Roach - (Rutilus rutilus)
Roach are a relatively small fish which tends to have a blue/green back , silver flanks & a pale white belly. Their lower fins can be coloured yellow, red or even bright orange, and their coloration is very much dependant on the water they inhabit.
The dorsal and tail fin are usually a duller colour than those previously mentioned.
Roach can be quite easily confused with rudd, or be a hybrid of either rudd or bream. In order to establish what fish you have caught the colouration of the eyes can help as roach tend to have red eyes which border on orange, where as rudd have lighter yellow/orange eyes, juvenile bream tend to have slightly pale silver colouration in their eyes.
Lips can also be another indicator, as rudd have lips which close upwards due to their nature as a surface feeder whilst roach lips tend to be straighter.
All these pointers can never fully prove that a roach is a true specimen, so if you catch one above British record weight a scale sample will need to be taken so that it can be proven conclusively with DNA testing - that’s how difficult spotting a true specimen is !
Male roach reach sexual maturity at 2-4 years & females 3-5 years. Roach spawn in spring when local water temperatures reach 8-14 degrees and spawning occurs in shallow areas where weed is in abundance. The males form large shoals and the females enter these shoals for their eggs to be fertilised, this can be witnessed quite easily from the bank due to boisterous splashing.
The fertilised eggs are adhesive and attach to underwater vegetation & tree roots, they typically hatch after 10 days, the young fish then begin to feed on small zooplankton and form shoals to avoid predation.
Natural Diet & Common Baits
Roach are predominately a bottom feeding fish although in warm weather they will quite happily rise in the water and feed from the surface. Roach eat many different types of insect/larvae, and If food is not in abundance, the resourceful roach will also feed on plant matter and algae.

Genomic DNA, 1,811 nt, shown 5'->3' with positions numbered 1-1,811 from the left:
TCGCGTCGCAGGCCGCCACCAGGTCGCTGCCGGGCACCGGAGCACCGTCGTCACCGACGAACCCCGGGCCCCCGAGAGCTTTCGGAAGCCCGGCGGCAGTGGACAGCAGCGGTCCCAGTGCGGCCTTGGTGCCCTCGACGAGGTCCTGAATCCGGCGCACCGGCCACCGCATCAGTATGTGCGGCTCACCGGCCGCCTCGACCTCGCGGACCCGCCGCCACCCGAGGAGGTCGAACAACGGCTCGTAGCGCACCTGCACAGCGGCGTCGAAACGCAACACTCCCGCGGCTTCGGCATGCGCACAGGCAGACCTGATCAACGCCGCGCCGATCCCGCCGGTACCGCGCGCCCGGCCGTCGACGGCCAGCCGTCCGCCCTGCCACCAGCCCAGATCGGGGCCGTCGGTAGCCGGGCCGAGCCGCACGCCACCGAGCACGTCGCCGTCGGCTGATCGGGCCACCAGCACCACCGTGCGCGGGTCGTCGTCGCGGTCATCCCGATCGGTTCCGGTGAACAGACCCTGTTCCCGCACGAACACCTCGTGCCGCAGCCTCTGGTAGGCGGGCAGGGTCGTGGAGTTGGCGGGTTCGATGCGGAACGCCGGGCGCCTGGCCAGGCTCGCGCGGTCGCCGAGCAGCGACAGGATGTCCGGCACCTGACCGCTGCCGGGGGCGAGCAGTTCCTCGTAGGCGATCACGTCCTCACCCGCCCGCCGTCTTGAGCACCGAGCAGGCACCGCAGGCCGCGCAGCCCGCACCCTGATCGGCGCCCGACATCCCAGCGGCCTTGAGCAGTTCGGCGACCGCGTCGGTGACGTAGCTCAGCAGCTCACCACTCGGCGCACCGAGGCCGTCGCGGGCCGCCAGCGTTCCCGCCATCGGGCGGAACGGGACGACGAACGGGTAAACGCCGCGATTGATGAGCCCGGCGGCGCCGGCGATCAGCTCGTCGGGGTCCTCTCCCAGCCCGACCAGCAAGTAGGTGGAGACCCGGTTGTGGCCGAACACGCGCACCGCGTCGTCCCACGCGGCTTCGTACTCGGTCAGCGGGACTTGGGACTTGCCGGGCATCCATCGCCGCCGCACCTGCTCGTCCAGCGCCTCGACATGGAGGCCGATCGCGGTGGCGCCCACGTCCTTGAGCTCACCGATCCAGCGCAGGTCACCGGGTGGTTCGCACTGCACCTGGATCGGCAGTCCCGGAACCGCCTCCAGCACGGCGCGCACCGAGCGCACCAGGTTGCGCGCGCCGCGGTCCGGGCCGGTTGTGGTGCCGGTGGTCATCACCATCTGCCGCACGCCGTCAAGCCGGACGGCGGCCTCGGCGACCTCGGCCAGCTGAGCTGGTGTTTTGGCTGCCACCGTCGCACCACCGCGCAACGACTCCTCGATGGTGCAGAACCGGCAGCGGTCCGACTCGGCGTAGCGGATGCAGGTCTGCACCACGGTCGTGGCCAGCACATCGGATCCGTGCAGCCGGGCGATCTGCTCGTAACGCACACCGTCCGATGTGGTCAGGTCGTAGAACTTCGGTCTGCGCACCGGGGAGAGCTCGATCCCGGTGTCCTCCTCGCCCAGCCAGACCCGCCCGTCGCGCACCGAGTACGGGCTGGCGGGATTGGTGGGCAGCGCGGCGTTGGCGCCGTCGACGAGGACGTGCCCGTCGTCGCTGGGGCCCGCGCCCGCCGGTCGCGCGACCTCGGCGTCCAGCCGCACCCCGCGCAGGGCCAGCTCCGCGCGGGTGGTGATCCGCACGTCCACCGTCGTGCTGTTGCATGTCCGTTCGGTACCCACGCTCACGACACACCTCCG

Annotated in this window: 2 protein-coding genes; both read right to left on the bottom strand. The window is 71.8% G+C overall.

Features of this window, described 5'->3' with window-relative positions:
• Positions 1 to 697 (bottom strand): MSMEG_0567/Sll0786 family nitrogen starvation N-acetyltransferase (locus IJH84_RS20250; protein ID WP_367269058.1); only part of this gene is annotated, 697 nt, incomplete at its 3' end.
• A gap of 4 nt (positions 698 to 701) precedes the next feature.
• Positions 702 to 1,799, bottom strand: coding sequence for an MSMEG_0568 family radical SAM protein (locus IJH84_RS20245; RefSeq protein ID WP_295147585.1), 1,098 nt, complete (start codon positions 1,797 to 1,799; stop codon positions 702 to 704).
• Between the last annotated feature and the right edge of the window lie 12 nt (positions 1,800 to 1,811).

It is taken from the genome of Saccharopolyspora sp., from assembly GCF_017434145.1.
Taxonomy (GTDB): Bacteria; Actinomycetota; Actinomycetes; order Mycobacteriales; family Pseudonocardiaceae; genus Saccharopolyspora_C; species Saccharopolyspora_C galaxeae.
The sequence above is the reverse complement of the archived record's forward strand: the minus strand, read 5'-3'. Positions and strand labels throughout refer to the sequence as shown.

Some of the best baits to use whilst roach fishing are bread, casters, maggots, pinkies and hemp. Roach can quite easily suck the innards out of a caster or maggot, so it's always worthwhile inspecting the hook bait after receiving a bite in case they have sucked the bait dry !
Roach are one of the most abundant coarse fish to be found within the United Kingdom, they can be found in canals, rivers, ponds & large reservoirs.
In still waters roach can be found around most fishing holding features such as reeds, lily pads & other aquatic vegetation, they can also be spotted out in open water feeding near the surface.
In rivers roach tend to inhabit the slower areas of river, these can be any area which is shaded by vegetation or debris rafts. Smaller tributaries entering the main flow of the river can also be worth investigating, as roach tend to form vast shoals in flood conditions in these more sedate areas.
Tackle & Tips
- Using a rod or a pole are both great ways of catching roach, a light float rod or pole with light elastic are all that are needed.
- Line strength of 2-4lbs with a lighter hook length coupled with a size 18-22 hook should cover most aspects of roach fishing, using a slightly larger hook maybe necessary if you are intending to catch larger specimens.
- Regular loose feeding of hemp & maggots is a great way of getting roach to compete for food - try loose feeding a small handful each cast and adjust the amount of feed depending on the frequency of bites.
- Although roach feed at most times of the day, dawn & dusk are the better times to target specimen sized roach as these fish tend to avoid feeding during daylight hours to reduce the chance of predation.
- If smaller roach are smashing your maggots & casters, look to use more solid baits like corn & pellet to avoid their attentions.
- Cage feeders filled with liquidised bread crumb with punched bread on the hook is a great way of catching roach, especially as the explosion of the crumb in the water provokes a strong feeding response.